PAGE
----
“Overhauling” sentencing The Police Crime, Sentencing and Courts Bill
On 9 March 2021, the Police, Crime, Sentencing and Courts Bill was unveiled in Parliament. The Bill is considerable in scope, with the potential to impact all stages of the criminal process. It contains wide-ranging amendments to provisions for the sentencing and release of offenders.
The Government press release states that the Bill seeks to “overhaul sentencing laws to keep serious sexual and violent offenders behind bars for longer, and placing greater emphasis on rehabilitation to better help offenders to turn their lives around and prevent further crimes.”
Some of the sentencing proposals appear to have been drafted as a direct response to recent events. For example, the Bill will see the maximum sentence for criminal damage to a commemorative building or structure increase from three months to 10 years imprisonment. Others have been publicised for some time, such as the increase to the maximum sentence for assault on an emergency worker from 12 months to two years.
The most substantial changes to sentencing and release are contained largely within Part 7 of the Bill and include the following significant reforms:
- The starting point for offenders aged 21 or over who are convicted of the murder of a child “involving a substantial degree of premeditation or planning” will be a “whole life order”.
- The power to impose whole life orders on 18 to 20-year-olds if the court considers that the seriousness of the offence, or combination of offences, is exceptionally high even by the standard of offences which would normally result in a whole life order in the case of an offender aged 21 or over.
- The starting point of 12 years for children who commit murder will be replaced by considerably higher starting points in certain cases, based on the age of the offender and the starting point that would have applied to an adult offender. As with adult offenders, where the offender took a knife to the scene intending to commit an offence and used that knife to commit murder, the starting point is significantly increased. In the case of offenders aged 17, a starting point of 23 years applies. For those aged 14 or under, the starting point is 13 years.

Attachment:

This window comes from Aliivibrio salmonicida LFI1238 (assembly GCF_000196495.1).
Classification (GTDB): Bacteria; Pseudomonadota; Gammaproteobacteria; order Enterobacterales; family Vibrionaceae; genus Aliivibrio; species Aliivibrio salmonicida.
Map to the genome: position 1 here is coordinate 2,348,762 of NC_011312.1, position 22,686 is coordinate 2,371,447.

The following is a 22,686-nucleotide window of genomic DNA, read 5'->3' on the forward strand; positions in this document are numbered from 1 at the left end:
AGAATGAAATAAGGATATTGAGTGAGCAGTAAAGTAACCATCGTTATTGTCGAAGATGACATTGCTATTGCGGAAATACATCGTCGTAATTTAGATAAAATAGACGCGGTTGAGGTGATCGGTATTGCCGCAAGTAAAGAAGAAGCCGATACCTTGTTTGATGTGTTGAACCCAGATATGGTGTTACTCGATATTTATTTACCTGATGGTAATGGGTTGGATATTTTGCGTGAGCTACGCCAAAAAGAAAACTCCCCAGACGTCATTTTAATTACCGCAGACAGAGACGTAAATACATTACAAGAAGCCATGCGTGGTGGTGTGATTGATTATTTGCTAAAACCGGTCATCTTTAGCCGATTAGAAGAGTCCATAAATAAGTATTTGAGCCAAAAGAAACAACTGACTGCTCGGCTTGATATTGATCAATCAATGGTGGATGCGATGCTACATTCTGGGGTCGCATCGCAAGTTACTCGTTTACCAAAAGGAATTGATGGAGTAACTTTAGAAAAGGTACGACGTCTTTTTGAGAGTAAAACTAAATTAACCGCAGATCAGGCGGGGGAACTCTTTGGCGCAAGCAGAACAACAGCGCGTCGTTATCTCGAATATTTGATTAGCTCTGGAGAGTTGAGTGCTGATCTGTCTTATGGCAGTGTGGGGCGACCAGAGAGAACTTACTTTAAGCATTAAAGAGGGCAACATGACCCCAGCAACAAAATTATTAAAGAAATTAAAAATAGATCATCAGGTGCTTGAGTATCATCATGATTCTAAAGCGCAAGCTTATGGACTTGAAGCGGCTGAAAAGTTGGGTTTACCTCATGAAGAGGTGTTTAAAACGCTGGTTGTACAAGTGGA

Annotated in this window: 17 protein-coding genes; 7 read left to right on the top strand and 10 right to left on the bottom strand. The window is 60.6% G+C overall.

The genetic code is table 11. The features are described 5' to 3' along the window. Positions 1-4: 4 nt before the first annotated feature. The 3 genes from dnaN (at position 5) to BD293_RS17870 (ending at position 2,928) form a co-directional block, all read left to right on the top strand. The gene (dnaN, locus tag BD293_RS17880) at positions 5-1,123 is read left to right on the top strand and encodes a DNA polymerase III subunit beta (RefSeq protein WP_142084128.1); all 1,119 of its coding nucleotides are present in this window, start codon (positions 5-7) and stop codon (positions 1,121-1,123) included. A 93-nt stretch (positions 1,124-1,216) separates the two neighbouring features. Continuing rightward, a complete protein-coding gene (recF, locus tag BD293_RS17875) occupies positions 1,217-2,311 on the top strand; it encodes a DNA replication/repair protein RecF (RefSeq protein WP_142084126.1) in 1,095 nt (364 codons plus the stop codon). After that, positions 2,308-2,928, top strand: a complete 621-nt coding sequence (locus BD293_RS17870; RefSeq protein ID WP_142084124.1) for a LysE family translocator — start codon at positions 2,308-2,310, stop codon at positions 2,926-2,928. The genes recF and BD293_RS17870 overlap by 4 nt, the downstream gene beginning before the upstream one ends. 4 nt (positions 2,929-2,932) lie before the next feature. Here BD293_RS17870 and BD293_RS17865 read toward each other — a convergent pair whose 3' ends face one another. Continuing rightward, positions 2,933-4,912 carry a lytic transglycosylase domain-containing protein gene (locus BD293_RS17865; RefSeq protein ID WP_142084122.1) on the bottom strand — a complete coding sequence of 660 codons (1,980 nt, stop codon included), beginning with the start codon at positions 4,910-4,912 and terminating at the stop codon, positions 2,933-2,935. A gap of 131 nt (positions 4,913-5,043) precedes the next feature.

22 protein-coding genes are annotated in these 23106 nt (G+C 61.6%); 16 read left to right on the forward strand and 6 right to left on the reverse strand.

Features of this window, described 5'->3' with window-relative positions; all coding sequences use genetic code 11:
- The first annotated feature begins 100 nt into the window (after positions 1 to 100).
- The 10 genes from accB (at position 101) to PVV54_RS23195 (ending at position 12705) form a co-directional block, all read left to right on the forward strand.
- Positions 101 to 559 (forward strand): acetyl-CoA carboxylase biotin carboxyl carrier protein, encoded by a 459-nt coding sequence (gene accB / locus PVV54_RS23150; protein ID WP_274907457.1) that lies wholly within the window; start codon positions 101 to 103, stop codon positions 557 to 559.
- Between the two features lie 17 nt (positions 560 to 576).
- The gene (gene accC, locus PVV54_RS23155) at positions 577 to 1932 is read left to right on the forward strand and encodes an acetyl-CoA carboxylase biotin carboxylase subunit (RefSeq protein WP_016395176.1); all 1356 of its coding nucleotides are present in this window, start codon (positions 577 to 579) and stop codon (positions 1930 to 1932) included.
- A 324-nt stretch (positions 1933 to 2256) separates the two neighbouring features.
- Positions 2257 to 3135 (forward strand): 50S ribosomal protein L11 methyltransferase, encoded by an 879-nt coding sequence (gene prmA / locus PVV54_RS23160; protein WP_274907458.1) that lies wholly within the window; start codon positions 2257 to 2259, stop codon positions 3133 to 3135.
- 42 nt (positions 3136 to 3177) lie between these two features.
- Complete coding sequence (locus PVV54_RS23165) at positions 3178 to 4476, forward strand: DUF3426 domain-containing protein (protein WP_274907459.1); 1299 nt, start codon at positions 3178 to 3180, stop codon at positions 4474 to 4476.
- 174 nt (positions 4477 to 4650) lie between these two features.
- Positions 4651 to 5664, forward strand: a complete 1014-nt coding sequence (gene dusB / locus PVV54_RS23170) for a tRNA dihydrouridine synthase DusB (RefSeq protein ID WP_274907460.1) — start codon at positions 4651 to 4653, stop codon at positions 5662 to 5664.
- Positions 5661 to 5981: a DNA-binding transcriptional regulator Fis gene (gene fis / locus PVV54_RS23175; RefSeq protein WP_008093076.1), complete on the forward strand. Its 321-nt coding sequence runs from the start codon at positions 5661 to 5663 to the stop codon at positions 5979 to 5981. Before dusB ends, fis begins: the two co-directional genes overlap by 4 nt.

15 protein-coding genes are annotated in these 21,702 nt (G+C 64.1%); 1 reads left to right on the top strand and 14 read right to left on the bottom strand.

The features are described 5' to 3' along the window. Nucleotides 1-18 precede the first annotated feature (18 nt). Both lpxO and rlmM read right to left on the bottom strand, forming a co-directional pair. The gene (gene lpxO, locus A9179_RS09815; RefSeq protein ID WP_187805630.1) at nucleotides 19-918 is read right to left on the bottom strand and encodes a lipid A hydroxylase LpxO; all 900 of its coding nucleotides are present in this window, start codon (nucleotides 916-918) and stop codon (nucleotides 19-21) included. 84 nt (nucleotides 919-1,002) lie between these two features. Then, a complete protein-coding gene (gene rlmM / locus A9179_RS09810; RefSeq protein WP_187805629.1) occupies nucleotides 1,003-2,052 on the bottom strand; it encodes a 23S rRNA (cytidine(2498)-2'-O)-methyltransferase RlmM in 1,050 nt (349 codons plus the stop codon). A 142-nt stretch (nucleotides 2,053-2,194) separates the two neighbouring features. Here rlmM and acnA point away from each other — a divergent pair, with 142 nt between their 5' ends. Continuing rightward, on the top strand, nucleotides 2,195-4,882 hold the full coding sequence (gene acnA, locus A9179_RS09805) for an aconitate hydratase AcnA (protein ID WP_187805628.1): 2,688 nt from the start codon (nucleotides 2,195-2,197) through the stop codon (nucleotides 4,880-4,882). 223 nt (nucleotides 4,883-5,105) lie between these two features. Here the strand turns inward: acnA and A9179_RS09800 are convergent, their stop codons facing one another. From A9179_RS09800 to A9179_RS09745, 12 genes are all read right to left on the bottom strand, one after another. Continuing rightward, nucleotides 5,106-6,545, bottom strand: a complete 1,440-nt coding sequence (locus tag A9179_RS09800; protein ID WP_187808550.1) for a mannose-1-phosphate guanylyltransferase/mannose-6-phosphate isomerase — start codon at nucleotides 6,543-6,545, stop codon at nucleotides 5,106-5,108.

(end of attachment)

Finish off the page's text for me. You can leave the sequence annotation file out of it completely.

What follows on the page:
- The requirement that offenders sentenced to terms of more than seven years for serious specified offences serve two-thirds of their sentence before becoming eligible for release on license. There is also a proposal that offenders serving sentences of less than seven years, but more than four years for certain specified offences including manslaughter, section 18 GBH and sexual offences for which a life imprisonment may be imposed, be required to serve two-thirds of their sentence prior to release on license.
- An increase in the maximum sentence for causing death by dangerous or careless driving when under the influence of drink or drugs from 14 years imprisonment to life imprisonment.
- A change in the threshold for departing from the minimum term for a ‘third strike’ burglary, ‘third strike’ Class A drugs trafficking offence and ‘two-strike’ offence involving a weapon or bladed article so that the court must impose the minimum term in each case, unless of the opinion that “there are exceptional circumstances which relate to the offences or offender and justify not doing so” (not merely that it would be unjust to do so in all the circumstances).
One welcome proposed change (s134) is to allow for time spent on remand automatically to count when sentencing youths to detention and training orders – presently an anomaly that needs addressing.
The stated aim of the Bill is two-fold: greater punishment and better rehabilitation. The premise of the reforms is that longer sentences will lead to decreased crime and restored confidence in the criminal justice system. While increased sentences may be a convenient response to a perceived public opinion, sentencing reforms must proceed on a principled basis with a focus on the actual effects of longer sentences on deterrence and rehabilitation. Parliament will next consider the Bill at its second reading on 15 and 16 March 2021.
Neelam Gomersall and Redmond Traynor